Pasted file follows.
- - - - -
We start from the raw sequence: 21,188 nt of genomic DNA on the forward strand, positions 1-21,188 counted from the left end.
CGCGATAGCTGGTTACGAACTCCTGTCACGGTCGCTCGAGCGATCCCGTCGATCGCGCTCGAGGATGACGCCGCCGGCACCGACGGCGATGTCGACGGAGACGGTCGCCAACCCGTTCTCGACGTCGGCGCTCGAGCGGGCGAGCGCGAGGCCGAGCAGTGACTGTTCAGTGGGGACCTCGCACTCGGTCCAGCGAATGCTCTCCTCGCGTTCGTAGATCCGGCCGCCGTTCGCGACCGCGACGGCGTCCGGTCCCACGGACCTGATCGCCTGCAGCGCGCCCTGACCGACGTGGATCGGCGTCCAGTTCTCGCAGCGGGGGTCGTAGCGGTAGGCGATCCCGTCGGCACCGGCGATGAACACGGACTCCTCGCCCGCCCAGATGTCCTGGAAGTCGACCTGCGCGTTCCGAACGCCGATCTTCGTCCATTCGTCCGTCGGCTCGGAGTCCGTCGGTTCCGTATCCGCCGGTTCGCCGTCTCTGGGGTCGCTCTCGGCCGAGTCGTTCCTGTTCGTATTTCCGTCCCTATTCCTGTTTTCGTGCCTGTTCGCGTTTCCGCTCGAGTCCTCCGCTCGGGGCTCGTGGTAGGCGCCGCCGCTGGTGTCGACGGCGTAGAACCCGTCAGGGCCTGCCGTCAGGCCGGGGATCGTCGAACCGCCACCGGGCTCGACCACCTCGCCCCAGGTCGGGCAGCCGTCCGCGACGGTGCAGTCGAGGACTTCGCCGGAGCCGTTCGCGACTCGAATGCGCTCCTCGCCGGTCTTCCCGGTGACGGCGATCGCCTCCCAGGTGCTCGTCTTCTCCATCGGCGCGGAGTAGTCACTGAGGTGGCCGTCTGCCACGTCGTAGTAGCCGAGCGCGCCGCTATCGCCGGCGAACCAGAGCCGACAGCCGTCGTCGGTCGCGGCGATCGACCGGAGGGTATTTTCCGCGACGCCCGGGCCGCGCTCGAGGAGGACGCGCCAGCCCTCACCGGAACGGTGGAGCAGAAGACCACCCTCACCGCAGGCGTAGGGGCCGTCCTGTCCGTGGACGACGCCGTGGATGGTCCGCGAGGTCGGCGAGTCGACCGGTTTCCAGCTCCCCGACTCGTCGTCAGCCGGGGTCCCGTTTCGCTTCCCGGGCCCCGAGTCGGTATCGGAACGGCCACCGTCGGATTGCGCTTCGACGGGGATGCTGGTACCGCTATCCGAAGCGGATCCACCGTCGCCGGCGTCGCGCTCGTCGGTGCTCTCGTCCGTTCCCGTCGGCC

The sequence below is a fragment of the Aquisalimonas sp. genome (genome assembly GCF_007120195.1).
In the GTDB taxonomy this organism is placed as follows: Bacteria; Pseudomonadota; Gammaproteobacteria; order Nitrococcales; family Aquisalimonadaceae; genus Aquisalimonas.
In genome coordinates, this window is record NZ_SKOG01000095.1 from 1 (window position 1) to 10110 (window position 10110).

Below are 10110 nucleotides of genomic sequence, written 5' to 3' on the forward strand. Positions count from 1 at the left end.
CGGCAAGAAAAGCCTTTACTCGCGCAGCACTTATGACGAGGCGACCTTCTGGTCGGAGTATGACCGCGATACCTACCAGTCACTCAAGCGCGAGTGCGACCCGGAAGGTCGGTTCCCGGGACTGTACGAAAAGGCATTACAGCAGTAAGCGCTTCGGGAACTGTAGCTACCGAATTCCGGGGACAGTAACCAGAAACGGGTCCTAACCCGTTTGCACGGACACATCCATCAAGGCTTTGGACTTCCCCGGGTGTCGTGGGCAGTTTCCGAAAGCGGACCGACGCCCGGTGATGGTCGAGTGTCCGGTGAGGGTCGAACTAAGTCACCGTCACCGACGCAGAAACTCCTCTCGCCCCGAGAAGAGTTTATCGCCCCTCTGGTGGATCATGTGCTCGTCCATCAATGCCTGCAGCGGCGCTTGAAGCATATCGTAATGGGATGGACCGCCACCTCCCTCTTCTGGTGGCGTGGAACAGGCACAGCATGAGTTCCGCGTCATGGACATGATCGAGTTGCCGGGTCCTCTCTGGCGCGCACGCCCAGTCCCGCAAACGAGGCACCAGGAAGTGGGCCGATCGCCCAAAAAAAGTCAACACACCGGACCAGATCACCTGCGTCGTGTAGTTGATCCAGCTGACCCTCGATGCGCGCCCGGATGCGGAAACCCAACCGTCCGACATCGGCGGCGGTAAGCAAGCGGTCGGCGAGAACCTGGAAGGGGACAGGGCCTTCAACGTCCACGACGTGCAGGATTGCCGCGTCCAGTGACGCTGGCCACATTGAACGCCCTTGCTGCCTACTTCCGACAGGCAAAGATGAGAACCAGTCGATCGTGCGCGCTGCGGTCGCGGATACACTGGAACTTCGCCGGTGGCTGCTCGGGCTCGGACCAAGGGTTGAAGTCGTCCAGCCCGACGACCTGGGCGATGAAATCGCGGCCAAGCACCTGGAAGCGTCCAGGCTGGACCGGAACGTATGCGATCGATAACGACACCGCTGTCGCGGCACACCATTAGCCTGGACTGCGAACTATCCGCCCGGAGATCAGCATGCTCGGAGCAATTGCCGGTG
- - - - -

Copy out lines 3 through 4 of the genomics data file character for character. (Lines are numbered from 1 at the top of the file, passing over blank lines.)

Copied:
The sequence below is a fragment of the Aquisalimonas sp. genome (genome assembly GCF_007120195.1).
In the GTDB taxonomy this organism is placed as follows: Bacteria; Pseudomonadota; Gammaproteobacteria; order Nitrococcales; family Aquisalimonadaceae; genus Aquisalimonas.